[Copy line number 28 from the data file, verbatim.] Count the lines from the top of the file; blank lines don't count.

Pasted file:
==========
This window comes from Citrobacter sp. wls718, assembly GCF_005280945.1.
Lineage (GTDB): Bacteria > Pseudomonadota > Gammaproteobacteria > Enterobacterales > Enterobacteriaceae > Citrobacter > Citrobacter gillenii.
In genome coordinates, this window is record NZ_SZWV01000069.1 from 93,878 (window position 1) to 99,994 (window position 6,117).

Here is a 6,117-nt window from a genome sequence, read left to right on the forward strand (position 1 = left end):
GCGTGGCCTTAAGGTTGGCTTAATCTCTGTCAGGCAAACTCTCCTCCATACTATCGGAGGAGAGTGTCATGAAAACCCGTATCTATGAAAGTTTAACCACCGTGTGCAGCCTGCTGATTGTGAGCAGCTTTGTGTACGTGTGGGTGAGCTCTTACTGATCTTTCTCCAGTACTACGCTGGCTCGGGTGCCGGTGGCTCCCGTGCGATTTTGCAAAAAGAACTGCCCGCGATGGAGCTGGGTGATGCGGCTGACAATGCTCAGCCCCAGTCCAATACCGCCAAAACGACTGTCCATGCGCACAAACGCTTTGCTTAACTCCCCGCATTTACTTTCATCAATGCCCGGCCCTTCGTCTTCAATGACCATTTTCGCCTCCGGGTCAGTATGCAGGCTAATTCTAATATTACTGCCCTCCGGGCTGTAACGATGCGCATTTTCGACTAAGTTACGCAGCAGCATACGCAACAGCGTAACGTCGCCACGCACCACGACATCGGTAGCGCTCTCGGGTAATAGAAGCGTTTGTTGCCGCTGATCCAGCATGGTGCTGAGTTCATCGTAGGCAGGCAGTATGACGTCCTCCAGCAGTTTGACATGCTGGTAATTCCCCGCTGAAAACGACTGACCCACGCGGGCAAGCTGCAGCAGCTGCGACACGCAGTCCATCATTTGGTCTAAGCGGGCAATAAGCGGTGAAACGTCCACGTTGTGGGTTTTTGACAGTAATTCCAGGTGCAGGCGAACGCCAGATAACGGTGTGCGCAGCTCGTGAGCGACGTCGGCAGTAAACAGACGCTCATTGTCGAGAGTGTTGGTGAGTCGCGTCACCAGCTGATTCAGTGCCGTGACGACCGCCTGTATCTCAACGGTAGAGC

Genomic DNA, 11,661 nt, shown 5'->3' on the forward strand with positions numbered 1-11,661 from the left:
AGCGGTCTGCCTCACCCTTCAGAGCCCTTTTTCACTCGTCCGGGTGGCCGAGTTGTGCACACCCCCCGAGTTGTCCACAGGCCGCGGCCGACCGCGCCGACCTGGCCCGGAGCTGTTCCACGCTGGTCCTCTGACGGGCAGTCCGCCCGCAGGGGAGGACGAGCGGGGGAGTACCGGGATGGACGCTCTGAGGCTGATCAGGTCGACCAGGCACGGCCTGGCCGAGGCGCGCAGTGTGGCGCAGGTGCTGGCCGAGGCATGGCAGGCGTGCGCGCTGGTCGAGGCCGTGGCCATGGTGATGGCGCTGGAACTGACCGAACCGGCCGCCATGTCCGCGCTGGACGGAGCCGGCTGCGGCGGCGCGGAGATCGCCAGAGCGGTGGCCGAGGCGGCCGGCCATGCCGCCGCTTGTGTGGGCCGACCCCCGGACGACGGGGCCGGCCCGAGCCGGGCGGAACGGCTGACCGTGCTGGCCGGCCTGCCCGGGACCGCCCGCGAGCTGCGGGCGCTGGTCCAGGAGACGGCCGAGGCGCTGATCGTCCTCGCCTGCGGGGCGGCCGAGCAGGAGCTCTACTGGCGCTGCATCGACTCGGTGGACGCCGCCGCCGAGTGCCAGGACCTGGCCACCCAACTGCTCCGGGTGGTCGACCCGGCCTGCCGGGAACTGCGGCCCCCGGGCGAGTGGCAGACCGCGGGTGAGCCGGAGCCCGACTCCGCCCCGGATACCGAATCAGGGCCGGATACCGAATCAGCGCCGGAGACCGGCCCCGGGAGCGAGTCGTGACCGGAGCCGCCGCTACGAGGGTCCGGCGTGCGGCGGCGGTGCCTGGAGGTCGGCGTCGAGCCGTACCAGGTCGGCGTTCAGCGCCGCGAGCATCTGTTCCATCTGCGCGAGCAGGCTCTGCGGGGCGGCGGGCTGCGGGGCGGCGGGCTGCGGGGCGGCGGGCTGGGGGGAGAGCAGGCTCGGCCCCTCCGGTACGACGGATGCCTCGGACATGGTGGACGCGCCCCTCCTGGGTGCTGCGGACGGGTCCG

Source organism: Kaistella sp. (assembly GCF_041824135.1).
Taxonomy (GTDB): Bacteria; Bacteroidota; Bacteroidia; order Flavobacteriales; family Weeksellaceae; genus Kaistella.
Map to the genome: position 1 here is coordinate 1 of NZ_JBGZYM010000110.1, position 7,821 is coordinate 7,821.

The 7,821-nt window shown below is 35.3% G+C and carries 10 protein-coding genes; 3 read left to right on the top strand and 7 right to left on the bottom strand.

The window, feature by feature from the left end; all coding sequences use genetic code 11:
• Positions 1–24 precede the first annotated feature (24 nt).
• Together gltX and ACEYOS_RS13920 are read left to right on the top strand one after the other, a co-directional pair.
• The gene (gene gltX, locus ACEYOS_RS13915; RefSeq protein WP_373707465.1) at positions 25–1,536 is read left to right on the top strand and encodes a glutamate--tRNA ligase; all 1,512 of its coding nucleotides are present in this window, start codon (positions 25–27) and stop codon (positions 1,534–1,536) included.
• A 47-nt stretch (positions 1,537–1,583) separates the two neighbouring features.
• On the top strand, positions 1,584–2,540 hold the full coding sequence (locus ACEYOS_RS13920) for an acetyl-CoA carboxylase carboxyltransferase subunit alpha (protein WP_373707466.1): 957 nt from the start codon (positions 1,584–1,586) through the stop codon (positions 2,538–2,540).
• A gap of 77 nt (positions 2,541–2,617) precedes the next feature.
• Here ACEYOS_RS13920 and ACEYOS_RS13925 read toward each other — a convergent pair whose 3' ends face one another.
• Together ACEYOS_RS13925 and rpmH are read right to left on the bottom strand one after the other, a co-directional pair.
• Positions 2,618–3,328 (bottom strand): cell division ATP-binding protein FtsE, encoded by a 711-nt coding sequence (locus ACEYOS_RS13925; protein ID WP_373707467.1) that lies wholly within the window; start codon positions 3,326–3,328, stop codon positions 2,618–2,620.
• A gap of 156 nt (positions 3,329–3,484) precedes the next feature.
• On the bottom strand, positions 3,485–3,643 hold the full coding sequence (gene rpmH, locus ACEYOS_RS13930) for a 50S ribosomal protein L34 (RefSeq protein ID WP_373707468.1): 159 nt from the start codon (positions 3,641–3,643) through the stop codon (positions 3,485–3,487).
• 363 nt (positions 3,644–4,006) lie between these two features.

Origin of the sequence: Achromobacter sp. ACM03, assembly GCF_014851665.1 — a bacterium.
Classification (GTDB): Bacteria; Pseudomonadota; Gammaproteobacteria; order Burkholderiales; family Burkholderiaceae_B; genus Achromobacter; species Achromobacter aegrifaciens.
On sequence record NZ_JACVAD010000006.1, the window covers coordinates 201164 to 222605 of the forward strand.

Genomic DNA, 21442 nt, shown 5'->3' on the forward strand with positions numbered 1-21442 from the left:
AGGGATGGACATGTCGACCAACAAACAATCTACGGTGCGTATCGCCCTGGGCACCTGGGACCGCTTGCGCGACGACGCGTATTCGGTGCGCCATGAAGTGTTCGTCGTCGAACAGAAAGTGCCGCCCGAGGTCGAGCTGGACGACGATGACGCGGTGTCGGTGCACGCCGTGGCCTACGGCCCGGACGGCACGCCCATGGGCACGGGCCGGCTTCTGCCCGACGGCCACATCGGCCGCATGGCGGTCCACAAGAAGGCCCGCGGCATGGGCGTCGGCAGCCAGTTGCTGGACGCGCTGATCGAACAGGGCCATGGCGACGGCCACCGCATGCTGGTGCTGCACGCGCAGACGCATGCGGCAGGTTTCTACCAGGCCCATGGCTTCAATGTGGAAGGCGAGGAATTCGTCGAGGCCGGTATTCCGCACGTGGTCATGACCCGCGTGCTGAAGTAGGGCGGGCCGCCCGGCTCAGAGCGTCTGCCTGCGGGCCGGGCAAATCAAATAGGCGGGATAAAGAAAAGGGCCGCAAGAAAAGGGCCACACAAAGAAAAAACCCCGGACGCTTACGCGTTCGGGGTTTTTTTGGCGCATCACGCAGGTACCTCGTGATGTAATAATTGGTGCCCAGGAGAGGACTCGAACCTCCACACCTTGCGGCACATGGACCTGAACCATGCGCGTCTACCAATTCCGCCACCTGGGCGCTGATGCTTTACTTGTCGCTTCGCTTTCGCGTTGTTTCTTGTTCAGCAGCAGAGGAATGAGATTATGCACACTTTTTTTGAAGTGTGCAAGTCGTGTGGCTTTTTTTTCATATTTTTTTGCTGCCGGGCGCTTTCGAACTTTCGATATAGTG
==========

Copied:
Genomic DNA, 21442 nt, shown 5'->3' on the forward strand with positions numbered 1-21442 from the left: